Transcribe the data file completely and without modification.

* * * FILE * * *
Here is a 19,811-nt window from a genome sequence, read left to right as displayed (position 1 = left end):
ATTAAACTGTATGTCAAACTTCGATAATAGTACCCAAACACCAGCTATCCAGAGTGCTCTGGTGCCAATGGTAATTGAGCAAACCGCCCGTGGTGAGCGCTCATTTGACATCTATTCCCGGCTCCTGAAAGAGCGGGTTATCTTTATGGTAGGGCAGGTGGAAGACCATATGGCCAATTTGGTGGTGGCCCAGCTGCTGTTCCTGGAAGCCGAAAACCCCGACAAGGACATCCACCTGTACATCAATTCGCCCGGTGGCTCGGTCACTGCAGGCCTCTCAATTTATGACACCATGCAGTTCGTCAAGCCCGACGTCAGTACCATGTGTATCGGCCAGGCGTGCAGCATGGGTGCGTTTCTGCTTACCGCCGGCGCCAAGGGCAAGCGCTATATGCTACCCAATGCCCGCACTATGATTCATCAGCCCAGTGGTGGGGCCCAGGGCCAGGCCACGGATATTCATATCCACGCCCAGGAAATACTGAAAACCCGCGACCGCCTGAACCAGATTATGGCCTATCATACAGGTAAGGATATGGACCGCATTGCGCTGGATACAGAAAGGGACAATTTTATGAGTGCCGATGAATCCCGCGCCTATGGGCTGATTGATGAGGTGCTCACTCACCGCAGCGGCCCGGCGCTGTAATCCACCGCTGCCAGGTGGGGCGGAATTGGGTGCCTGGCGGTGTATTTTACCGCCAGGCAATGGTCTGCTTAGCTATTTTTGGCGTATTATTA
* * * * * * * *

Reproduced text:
Here is a 19,811-nt window from a genome sequence, read left to right as displayed (position 1 = left end):
ATTAAACTGTATGTCAAACTTCGATAATAGTACCCAAACACCAGCTATCCAGAGTGCTCTGGTGCCAATGGTAATTGAGCAAACCGCCCGTGGTGAGCGCTCATTTGACATCTATTCCCGGCTCCTGAAAGAGCGGGTTATCTTTATGGTAGGGCAGGTGGAAGACCATATGGCCAATTTGGTGGTGGCCCAGCTGCTGTTCCTGGAAGCCGAAAACCCCGACAAGGACATCCACCTGTACATCAATTCGCCCGGTGGCTCGGTCACTGCAGGCCTCTCAATTTATGACACCATGCAGTTCGTCAAGCCCGACGTCAGTACCATGTGTATCGGCCAGGCGTGCAGCATGGGTGCGTTTCTGCTTACCGCCGGCGCCAAGGGCAAGCGCTATATGCTACCCAATGCCCGCACTATGATTCATCAGCCCAGTGGTGGGGCCCAGGGCCAGGCCACGGATATTCATATCCACGCCCAGGAAATACTGAAAACCCGCGACCGCCTGAACCAGATTATGGCCTATCATACAGGTAAGGATATGGACCGCATTGCGCTGGATACAGAAAGGGACAATTTTATGAGTGCCGATGAATCCCGCGCCTATGGGCTGATTGATGAGGTGCTCACTCACCGCAGCGGCCCGGCGCTGTAATCCACCGCTGCCAGGTGGGGCGGAATTGGGTGCCTGGCGGTGTATTTTACCGCCAGGCAATGGTCTGCTTAGCTATTTTTGGCGTATTATTA